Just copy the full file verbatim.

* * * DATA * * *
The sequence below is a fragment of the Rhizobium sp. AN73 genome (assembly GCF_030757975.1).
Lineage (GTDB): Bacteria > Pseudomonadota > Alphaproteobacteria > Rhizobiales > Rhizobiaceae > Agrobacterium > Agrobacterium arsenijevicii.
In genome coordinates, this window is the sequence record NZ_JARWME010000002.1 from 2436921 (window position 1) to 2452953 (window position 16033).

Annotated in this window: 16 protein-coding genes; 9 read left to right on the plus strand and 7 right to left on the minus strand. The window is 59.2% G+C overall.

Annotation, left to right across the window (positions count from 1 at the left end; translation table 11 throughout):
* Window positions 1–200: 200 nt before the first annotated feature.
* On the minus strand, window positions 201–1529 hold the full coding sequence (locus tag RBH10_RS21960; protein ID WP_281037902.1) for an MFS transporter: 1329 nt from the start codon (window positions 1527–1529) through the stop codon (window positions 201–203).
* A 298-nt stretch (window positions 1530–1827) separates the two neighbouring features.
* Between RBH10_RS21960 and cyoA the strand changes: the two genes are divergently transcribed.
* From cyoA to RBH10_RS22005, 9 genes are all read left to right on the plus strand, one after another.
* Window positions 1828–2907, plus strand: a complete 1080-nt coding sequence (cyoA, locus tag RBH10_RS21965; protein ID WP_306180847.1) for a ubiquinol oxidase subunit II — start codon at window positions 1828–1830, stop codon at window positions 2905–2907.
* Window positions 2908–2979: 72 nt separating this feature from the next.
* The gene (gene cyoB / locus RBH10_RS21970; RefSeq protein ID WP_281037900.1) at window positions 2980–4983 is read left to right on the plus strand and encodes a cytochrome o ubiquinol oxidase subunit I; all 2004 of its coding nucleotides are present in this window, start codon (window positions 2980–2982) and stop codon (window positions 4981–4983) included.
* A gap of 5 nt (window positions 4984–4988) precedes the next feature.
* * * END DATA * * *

The sequence below is a fragment of the Rhizobium sp. AN73 genome (assembly GCF_030757975.1).
Lineage (GTDB): Bacteria > Pseudomonadota > Alphaproteobacteria > Rhizobiales > Rhizobiaceae > Agrobacterium > Agrobacterium arsenijevicii.
In genome coordinates, this window is the sequence record NZ_JARWME010000002.1 from 2436921 (window position 1) to 2452953 (window position 16033).

Annotated in this window: 16 protein-coding genes; 9 read left to right on the plus strand and 7 right to left on the minus strand. The window is 59.2% G+C overall.

Annotation, left to right across the window (positions count from 1 at the left end; translation table 11 throughout):
* Window positions 1–200: 200 nt before the first annotated feature.
* On the minus strand, window positions 201–1529 hold the full coding sequence (locus tag RBH10_RS21960; protein ID WP_281037902.1) for an MFS transporter: 1329 nt from the start codon (window positions 1527–1529) through the stop codon (window positions 201–203).
* A 298-nt stretch (window positions 1530–1827) separates the two neighbouring features.
* Between RBH10_RS21960 and cyoA the strand changes: the two genes are divergently transcribed.
* From cyoA to RBH10_RS22005, 9 genes are all read left to right on the plus strand, one after another.
* Window positions 1828–2907, plus strand: a complete 1080-nt coding sequence (cyoA, locus tag RBH10_RS21965; protein ID WP_306180847.1) for a ubiquinol oxidase subunit II — start codon at window positions 1828–1830, stop codon at window positions 2905–2907.
* Window positions 2908–2979: 72 nt separating this feature from the next.
* The gene (gene cyoB / locus RBH10_RS21970; RefSeq protein ID WP_281037900.1) at window positions 2980–4983 is read left to right on the plus strand and encodes a cytochrome o ubiquinol oxidase subunit I; all 2004 of its coding nucleotides are present in this window, start codon (window positions 2980–2982) and stop codon (window positions 4981–4983) included.
* A gap of 5 nt (window positions 4984–4988) precedes the next feature.